Influence of Suture Material on the Biomechanical Behavior of Suture-Tendon Specimens
Authors: Bisson LJ, Manohar LM, Wilkins RD, Gurske-Deperio J, Ehrensberger MT.
References: Am J Sports Med. 2008 Mar 21
BACKGROUND: Despite technical advances in rotator cuff surgery, recurrent or persistent defects in the repaired tendon continue to occur. Improved strength of sutures and suture anchors has resulted in the most common site of failure being the suturetendon interface.
HYPOTHESIS: The type of suture material used has a significant effect on the biomechanics of the suture-tendon interface.
STUDY DESIGN: Controlled laboratory study.
METHODS: Thirty-two bovine infraspinatus specimens were randomly assigned to simple suture fixation using No. 2 Fiberwire, Ultrabraid, Orthocord, or Ethibond. Each specimen was subjected to cyclic testing from 5 to 30 N for 30 cycles, followed by load-to-failure testing.
RESULTS: Cyclic testing revealed significantly greater elongation with Ultrabraid, whereas peak-to-peak displacements were lowest for Fiberwire and greatest for Orthocord. Load-to-failure testing revealed no significant differences between any suture material for ultimate tensile load. Fiberwire and Orthocord repairs had the highest stiffness. The most common failure mode during load-to-failure testing was suture breakage in Ethibond specimens and suture cutting through the tendon in the polyblend suture specimens.
CONCLUSION: The type of suture material has a significant effect on the biomechanical behavior of the suture-tendon interface.
CLINICAL RELEVANCE: The type of suture may influence early gap formation and ultimate healing of rotator cuff repairs.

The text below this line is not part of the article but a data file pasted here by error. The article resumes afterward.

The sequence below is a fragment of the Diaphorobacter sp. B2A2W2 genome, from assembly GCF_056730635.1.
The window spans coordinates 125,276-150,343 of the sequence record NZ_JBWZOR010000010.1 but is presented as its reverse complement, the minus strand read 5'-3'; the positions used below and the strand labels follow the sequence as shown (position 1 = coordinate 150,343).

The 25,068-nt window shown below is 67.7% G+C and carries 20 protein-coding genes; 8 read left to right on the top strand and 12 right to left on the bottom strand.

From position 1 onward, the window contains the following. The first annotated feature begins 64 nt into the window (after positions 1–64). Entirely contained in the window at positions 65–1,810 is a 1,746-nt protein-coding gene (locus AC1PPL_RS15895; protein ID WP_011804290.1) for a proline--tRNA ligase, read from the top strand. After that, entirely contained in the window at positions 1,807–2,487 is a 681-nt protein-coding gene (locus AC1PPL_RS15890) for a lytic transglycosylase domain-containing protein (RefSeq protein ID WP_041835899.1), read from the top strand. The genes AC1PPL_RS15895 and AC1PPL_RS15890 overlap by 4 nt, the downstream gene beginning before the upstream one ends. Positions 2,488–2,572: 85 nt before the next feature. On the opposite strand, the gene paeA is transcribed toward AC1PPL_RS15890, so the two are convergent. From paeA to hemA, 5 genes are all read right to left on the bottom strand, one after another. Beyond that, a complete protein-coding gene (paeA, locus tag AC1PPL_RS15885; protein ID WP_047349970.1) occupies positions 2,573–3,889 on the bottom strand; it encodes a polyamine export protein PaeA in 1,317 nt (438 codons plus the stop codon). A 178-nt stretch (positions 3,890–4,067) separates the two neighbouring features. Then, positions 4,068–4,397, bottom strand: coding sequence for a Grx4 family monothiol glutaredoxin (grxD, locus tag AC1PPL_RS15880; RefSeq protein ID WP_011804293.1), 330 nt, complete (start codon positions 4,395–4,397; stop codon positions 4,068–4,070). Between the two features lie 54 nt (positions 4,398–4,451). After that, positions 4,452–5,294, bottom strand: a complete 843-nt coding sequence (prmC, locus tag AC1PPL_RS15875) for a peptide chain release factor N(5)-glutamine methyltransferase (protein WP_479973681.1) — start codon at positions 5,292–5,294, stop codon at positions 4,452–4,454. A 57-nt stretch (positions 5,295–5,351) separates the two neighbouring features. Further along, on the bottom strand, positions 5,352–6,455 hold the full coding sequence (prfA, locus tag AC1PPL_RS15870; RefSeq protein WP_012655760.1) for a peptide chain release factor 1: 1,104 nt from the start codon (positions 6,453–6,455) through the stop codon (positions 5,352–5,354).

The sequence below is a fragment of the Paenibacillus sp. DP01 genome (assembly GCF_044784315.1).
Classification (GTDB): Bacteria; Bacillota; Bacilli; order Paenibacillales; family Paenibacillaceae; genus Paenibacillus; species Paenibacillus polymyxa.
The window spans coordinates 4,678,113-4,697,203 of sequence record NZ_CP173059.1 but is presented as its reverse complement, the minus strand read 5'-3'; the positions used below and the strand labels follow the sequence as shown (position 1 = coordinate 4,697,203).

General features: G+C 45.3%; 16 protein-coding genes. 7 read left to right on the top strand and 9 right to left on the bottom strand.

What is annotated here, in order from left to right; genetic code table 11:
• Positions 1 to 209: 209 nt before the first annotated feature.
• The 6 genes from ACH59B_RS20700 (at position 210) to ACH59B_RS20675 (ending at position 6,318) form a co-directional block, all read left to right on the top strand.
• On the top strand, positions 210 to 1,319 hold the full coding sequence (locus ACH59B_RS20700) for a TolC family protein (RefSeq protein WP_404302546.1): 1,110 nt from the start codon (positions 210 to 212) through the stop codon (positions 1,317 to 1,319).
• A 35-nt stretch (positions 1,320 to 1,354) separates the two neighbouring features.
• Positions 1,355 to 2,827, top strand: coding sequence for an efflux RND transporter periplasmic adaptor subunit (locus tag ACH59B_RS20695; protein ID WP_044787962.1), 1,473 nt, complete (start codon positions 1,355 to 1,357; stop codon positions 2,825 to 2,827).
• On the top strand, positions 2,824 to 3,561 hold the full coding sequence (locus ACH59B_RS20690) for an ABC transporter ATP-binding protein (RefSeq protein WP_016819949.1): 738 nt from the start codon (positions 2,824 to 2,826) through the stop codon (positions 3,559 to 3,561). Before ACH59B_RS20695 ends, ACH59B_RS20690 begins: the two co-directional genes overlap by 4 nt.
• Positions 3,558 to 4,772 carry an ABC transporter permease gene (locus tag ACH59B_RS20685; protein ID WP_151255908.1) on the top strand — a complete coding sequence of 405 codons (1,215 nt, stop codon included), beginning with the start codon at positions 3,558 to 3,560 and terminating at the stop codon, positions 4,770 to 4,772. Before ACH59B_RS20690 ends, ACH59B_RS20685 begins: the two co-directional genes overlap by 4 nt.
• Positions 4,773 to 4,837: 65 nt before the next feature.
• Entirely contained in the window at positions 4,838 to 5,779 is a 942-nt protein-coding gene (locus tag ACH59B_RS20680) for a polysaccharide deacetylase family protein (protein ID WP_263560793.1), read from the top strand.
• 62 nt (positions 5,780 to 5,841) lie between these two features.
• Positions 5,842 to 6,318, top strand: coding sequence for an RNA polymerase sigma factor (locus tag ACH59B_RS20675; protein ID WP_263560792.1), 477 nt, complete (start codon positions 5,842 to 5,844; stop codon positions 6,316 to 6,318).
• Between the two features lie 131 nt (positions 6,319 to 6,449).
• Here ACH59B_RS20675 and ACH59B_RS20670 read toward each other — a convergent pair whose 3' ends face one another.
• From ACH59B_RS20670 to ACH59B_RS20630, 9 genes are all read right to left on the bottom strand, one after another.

Load to Failure.
Load-to-failure testing showed no significant differences between any suture material with respect to ultimate tensile load. There was a significant difference in stiffness between several suture-tissue specimens, with Ethibond constructs being less stiff than Orthocord and Fiberwire but not significantly different than Ultrabraid. Fiberwire was stiffer than Ultrabraid but was not significantly stiffer than Orthocord.
Mechanism of Failure.
All Fiberwire and Ultrabraid specimens failed as a result of suture pulling through the tendon. Three Ethibond and 6 Orthocord specimens failed by suture pulling through the tendon; the remaining 5 Ethibond and 2 Orthocord specimens failed by suture breakage away from the knot.
Cyclic testing showed significantly lower elongation for Fiberwire than Ultrabraid, but the magnitude of the differences between suture materials was minimal (<0.1 mm). Peak-to-peak displacement was significantly greater for Ethibond and Orthocord, but once again the magnitude of this difference was relatively small (approximately 0.3 mm)
Ultimate tensile load was highest in Fiberwire, followed by Ultrabraid, Orthocord, and finally Ethibond. Stiffness was greatest for Fiberwire and Ultrabraid, followed by Orthocord and finally by Ethibond.
Biomechanical Behavior of Suture-Tendon Specimensa